Research Topic

Algebraic and Geometric Phylogenetics

About this Research Topic

The field of phylogenetics has been undergoing a gradual paradigm shift away from the notion of the strictly bifurcating, completely resolved species trees to a recognition that species are containers of allelic variation for each gene. It is very well established that differences in lineage sorting due to genetic drift lead to differences in phylogenetic tree topologies. Gene flow in ancestral populations and independent lineage sorting of polymorphisms is fully expected to generate topological conflicts between gene trees in reticulating (e.g., sexually recombining) species. Both extant and ancestral species could exhibit this phenomenon, so ancestral species should not be regarded as node points in a fully resolved bifurcating tree, but instead can be thought of as spatiotemporal clouds of individual genotypes with all their inherent allelism. Thus, a central issue in systematic biology is the reconstruction of populations and species from numerous gene trees with varying levels of discordance. However, the increasing complexity of research in phylogenetics requires new concepts and computational tools from the mathematical and statistical sciences. Several mathematical fields not classically considered part of applied mathematics have contributed in recent years to the study of a variety of biological problems. One such field is algebraic geometry, in particular its computational aspects relying on tools from symbolic computation.

In this Research Topic, we focus on applications of algebra and geometry to phylogenetics and phylogenomics to explore new approaches for undertaking comparative genomic and phylogenomic studies much more rapidly and robustly than existing tools allow. This Research Topic includes:
1. polyhedral geometry of a distance-based method for phylogenetic tree reconstruction,
2. study statistics, such as Fréchet means and Fermat Weber points, on a space of phylogenetic trees,
3. developing supervised/unsupervised learning methods on a space of phylogenetic trees,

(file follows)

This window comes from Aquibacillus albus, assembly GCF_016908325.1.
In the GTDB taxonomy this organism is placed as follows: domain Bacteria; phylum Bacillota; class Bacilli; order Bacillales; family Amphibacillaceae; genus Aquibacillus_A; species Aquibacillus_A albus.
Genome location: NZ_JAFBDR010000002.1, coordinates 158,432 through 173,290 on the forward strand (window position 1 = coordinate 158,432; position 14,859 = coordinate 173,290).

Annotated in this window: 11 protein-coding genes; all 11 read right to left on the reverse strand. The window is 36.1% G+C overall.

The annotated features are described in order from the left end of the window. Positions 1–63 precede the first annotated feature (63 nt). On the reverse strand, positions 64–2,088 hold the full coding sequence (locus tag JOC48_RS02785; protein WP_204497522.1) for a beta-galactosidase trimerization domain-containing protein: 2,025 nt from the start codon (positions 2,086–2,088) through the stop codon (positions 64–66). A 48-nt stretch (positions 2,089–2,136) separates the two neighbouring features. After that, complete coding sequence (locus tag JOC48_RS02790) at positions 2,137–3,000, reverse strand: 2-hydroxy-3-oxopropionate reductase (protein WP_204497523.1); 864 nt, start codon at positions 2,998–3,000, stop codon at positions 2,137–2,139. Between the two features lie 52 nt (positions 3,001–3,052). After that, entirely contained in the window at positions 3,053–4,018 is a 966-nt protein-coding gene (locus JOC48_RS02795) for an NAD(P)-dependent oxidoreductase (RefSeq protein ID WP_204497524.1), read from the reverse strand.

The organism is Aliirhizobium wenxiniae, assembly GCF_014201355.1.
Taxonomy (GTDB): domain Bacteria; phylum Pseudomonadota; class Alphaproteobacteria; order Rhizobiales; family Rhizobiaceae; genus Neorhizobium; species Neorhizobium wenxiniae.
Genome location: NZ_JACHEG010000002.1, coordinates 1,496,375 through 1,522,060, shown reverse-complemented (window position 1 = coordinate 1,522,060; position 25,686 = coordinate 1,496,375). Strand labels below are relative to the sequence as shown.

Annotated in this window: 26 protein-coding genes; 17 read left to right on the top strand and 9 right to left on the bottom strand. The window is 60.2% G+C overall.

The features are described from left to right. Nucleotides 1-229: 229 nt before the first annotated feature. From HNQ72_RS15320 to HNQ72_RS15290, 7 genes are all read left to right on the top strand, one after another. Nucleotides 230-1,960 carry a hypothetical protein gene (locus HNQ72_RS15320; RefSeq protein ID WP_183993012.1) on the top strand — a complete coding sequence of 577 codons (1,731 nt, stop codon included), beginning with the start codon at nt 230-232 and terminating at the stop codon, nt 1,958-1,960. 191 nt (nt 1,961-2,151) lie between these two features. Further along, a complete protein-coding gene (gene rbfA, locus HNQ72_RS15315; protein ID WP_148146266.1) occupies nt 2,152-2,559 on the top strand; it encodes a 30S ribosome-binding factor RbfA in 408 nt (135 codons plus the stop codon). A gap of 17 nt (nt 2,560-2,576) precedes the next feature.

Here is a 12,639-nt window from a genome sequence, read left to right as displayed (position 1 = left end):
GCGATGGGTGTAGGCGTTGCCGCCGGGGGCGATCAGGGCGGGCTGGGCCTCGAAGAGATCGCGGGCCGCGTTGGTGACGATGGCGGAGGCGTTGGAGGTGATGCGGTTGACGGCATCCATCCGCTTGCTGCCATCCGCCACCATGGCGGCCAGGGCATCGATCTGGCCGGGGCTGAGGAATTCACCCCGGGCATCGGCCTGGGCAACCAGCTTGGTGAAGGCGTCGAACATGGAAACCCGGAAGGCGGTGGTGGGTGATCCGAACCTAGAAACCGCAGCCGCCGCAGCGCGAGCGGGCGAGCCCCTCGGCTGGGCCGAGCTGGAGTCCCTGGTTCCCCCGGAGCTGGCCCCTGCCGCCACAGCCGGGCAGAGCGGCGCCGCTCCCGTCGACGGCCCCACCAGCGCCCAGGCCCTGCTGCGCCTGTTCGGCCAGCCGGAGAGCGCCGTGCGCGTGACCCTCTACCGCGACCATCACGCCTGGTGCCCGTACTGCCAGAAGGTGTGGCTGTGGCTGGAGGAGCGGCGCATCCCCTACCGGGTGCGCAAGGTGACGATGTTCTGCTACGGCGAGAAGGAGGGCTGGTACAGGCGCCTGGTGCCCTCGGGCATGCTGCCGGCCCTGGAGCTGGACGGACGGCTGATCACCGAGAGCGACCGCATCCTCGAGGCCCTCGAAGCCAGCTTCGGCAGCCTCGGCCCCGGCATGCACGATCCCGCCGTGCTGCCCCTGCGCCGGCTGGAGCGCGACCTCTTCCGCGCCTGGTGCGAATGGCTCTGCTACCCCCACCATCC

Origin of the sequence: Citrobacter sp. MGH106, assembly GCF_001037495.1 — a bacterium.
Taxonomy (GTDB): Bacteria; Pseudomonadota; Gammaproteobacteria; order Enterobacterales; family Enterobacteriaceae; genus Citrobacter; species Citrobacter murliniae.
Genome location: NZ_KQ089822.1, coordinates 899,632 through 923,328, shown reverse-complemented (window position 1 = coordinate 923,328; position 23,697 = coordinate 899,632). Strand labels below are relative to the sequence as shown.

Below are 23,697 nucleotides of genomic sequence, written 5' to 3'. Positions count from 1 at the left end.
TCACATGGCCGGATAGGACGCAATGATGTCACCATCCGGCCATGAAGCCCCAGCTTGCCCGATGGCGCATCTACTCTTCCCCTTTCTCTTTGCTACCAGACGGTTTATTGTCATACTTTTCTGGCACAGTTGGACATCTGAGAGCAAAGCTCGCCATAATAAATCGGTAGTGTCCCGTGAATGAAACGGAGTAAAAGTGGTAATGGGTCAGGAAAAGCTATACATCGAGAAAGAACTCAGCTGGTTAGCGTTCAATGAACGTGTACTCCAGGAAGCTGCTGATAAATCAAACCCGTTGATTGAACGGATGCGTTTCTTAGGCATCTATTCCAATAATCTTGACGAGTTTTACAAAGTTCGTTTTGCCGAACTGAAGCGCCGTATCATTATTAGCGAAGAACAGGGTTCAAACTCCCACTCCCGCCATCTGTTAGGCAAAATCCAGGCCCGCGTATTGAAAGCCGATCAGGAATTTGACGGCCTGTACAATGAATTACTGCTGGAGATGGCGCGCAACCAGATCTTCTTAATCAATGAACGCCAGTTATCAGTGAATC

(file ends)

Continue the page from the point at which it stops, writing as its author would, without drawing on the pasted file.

4. investigating algebraic properties of the parametric space of an evolutionary model for a phylogenetic tree.


Important Note: All contributions to this Research Topic must be within the scope of the section and journal to which they are submitted, as defined in their mission statements. Frontiers reserves the right to guide an out-of-scope manuscript to a more suitable section or journal at any stage of peer review.

The field of phylogenetics has been undergoing a gradual paradigm shift away from the notion of the strictly bifurcating, completely resolved species trees to a recognition that species are containers of allelic variation for each gene. It is very well established that differences in lineage sorting due to genetic drift lead to differences in phylogenetic tree topologies. Gene flow in ancestral populations and independent lineage sorting of polymorphisms is fully expected to generate topological conflicts between gene trees in reticulating (e.g., sexually recombining) species. Both extant and ancestral species could exhibit this phenomenon, so ancestral species should not be regarded as node points in a fully resolved bifurcating tree, but instead can be thought of as spatiotemporal clouds of individual genotypes with all their inherent allelism. Thus, a central issue in systematic biology is the reconstruction of populations and species from numerous gene trees with varying levels of discordance. However, the increasing complexity of research in phylogenetics requires new concepts and computational tools from the mathematical and statistical sciences. Several mathematical fields not classically considered part of applied mathematics have contributed in recent years to the study of a variety of biological problems. One such field is algebraic geometry, in particular its computational aspects relying on tools from symbolic computation.

In this Research Topic, we focus on applications of algebra and geometry to phylogenetics and phylogenomics to explore new approaches for undertaking comparative genomic and phylogenomic studies much more rapidly and robustly than existing tools allow. This Research Topic includes:
1. polyhedral geometry of a distance-based method for phylogenetic tree reconstruction,
2. study statistics, such as Fréchet means and Fermat Weber points, on a space of phylogenetic trees,
3. developing supervised/unsupervised learning methods on a space of phylogenetic trees,
4. investigating algebraic properties of the parametric space of an evolutionary model for a phylogenetic tree.


Important Note: All contributions to this Research Topic must be within the scope of the section and journal to which they are submitted, as defined in their mission statements. Frontiers reserves the right to guide an out-of-scope manuscript to a more suitable section or journal at any stage of peer review.

About Frontiers Research Topics

With their unique mixes of varied contributions from Original Research to Review Articles, Research Topics unify the most influential researchers, the latest key findings and historical advances in a hot research area! Find out more on how to host your own Frontiers Research Topic or contribute to one as an author.

Topic Editors

Loading..

Submission Deadlines

15 June 2020 Manuscript

Participating Journals

Manuscripts can be submitted to this Research Topic via the following journals:

Loading..

Topic Editors

Loading..

Submission Deadlines

15 June 2020 Manuscript

Participating Journals

Manuscripts can be submitted to this Research Topic via the following journals:

Loading..
Loading..

total views article views article downloads topic views

}
 
Top countries
Top referring sites
Loading..